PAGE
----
Thirty years ago, the James Hay Partnership introduced the first Sipp into the UK. Three decades later the firm has evolved from a single-product new entrant into a retirement wealth planning powerhouse with more than 47,000 clients and £15bn under management.
Last year, its Sipp sales doubled and fund inflows increased by a massive 63 per cent.
So what lies behind its success?
“Two golden rules,” according to James Hay chief executive Alastair Conway, who took the helm in March 2013. “Stick to your knitting” and “an unrelenting focus on improving the customer experience”, he says.
“We are 100 per cent focused on being a platform for retirement wealth planning. No distractions. This clarity allows us to focus our innovation efforts on retirement-based product innovation that advisers and clients want, and to make sure we deliver the sort of personal service and online experience that keep our advisers and clients engaged.”
Keep it simple
In terms of product innovation, James Hay has kept things simple. And simple is good. In 2013 it launched its Modular iSipp, whose innovation lies in its simplicity.
At its core is a low-cost internet-based Sipp offering clients a choice of 2,200 funds, a panel of fixed-term deposit providers and a choice of stockbrokers. This is ideal for the majority of clients while those seeking more can add modules to suit their needs, covering whole-of-market, commercial property and/or special investment.
With much of our industry drowning itself in jargon and acronyms, this modular approach to Sipps is a delightfully simple way to ensure clarity of product and pricing. I love it – and the surge in James Hay Sipp sales since the launch of iSipp shows I am not alone.
And this year James Hay has gone a step further, adding a Modular Isa and Modular GIA to the Modular iSipp, thus rounding its Modular iPlan product range. Because, let’s face it, saving for retirement is not done just through a pension.
Transparent pricing is another key feature of the approach. At the heart of the Modular iPlan is a simple pay-as-you-go pricing policy where the client pays only for what they use, when they use it.
This should reduce the overall cost of Sipps for those who do not want to use the full range of investment options. James Hay clients also have the flexibility to switch investment modules on or off as their needs change.
In terms of customer experience, the James Hay team took a long, hard look at how its customer service department interacted with both advisers and clients.
Then it studied in detail what its website was making advisers and clients do – and asked itself why.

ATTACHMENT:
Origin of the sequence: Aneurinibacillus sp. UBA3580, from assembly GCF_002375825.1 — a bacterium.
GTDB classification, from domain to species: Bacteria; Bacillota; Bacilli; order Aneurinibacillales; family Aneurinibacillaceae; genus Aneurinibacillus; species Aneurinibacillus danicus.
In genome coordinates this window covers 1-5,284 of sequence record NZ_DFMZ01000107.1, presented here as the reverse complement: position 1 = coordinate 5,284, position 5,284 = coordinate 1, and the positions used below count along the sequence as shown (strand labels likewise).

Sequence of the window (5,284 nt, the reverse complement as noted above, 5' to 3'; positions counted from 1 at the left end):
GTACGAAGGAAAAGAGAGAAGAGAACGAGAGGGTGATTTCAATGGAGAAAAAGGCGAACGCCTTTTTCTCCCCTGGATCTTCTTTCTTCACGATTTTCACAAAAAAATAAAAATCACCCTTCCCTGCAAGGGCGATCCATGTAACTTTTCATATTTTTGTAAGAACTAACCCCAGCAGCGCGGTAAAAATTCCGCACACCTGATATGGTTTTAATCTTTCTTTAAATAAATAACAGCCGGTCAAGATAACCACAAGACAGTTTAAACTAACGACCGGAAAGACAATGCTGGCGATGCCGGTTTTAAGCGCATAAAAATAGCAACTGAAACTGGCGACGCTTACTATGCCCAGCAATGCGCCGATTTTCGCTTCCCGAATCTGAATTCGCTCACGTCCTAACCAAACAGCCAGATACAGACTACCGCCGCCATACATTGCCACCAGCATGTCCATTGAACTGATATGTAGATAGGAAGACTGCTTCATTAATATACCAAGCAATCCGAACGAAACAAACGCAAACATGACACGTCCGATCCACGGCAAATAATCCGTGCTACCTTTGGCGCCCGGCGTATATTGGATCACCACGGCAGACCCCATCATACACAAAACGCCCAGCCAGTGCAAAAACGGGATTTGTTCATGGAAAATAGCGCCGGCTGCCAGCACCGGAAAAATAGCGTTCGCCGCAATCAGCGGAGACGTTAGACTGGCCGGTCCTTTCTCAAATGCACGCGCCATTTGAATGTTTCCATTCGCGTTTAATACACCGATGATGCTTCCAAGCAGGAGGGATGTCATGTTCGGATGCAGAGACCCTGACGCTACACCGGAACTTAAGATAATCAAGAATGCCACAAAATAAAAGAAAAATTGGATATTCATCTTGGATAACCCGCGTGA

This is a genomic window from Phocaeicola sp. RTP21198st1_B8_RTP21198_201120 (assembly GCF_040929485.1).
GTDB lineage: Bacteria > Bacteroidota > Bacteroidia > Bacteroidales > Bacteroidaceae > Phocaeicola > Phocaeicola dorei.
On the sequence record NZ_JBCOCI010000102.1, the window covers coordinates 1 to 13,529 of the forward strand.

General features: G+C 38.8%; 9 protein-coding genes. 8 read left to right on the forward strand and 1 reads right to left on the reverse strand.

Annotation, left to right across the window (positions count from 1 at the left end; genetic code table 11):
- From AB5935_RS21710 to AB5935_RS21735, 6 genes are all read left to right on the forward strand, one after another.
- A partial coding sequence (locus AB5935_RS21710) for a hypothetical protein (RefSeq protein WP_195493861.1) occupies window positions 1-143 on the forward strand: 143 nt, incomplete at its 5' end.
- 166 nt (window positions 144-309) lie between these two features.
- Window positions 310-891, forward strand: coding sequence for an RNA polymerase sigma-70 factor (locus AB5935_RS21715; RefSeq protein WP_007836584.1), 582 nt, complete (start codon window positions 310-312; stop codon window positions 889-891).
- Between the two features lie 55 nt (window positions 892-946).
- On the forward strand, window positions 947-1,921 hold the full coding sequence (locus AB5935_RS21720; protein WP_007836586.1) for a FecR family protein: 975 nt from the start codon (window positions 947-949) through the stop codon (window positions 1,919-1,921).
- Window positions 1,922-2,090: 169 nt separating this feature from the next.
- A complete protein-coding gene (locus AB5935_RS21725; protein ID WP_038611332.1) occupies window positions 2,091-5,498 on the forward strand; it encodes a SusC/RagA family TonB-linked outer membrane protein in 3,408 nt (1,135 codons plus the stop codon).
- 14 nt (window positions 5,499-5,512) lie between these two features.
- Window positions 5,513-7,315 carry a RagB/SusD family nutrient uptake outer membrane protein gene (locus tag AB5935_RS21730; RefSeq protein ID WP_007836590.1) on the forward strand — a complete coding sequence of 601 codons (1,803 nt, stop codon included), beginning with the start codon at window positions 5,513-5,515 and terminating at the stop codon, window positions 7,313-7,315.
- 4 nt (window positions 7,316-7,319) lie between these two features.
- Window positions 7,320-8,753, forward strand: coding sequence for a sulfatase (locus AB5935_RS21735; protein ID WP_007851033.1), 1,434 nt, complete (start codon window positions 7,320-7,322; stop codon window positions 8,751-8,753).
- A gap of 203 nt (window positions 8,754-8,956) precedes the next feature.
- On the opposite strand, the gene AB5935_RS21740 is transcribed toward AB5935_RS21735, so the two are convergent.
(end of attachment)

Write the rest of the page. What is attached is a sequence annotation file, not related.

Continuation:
Finally, James Hay restructured the business to ensure that all customer-facing departments worked together for the benefit of those customers.
The website was also revamped to make the online experience far more intuitive; it can be used with or without advice by the same client.
“This enables advisers to maintain the relationship with their clients throughout ‘advice intervals’,” says James Hay head of communications Hilary Morrison.
“Advisers are able to empower their clients to DIY-invest in a controlled environment. Contrary to undermining advisers, we believe it is fundamental to the continuing success of advisers and their businesses as it allows them to have oversight of client transactions in one place and to step in when needed.”
I agree completely with this view. If advisers do not provide their clients with the ability to perform certain functions themselves, the clients will simply do it somewhere else without the advisers’ knowledge.
An adviser not providing their clients with a DIY capability would be akin to a bank not providing their clients with internet banking. The latter is unimaginable; very soon, the former will be as well.
And it seems advisers love it. Here are just two unsolicited comments from advisers on the new James Hay online experience:
- “I am very impressed with your website. It is the best one I use (and I use a lot!).”
- “James Hay Online has been life-changing. It makes me hate other websites.”
Of course, the internet is not the final word in customer service. So James Hay also beefed up its technical support unit to make sure a team of highly knowledgeable, experienced financial services professionals were available to answer queries on all areas of tax, trust and pension legislation.
Finally, James Hay took an oft-forgotten but critical step that will drive its innovation for many years: it invested in an innovative “strategy delivery programme” that engaged every senior manager across the organisation.
James Hay realises creating a culture of collaboration and innovation is crucial if it wants its success to continue.
My bet is it will.
Campbell Macpherson is managing director at Campbell Macpherson & Associates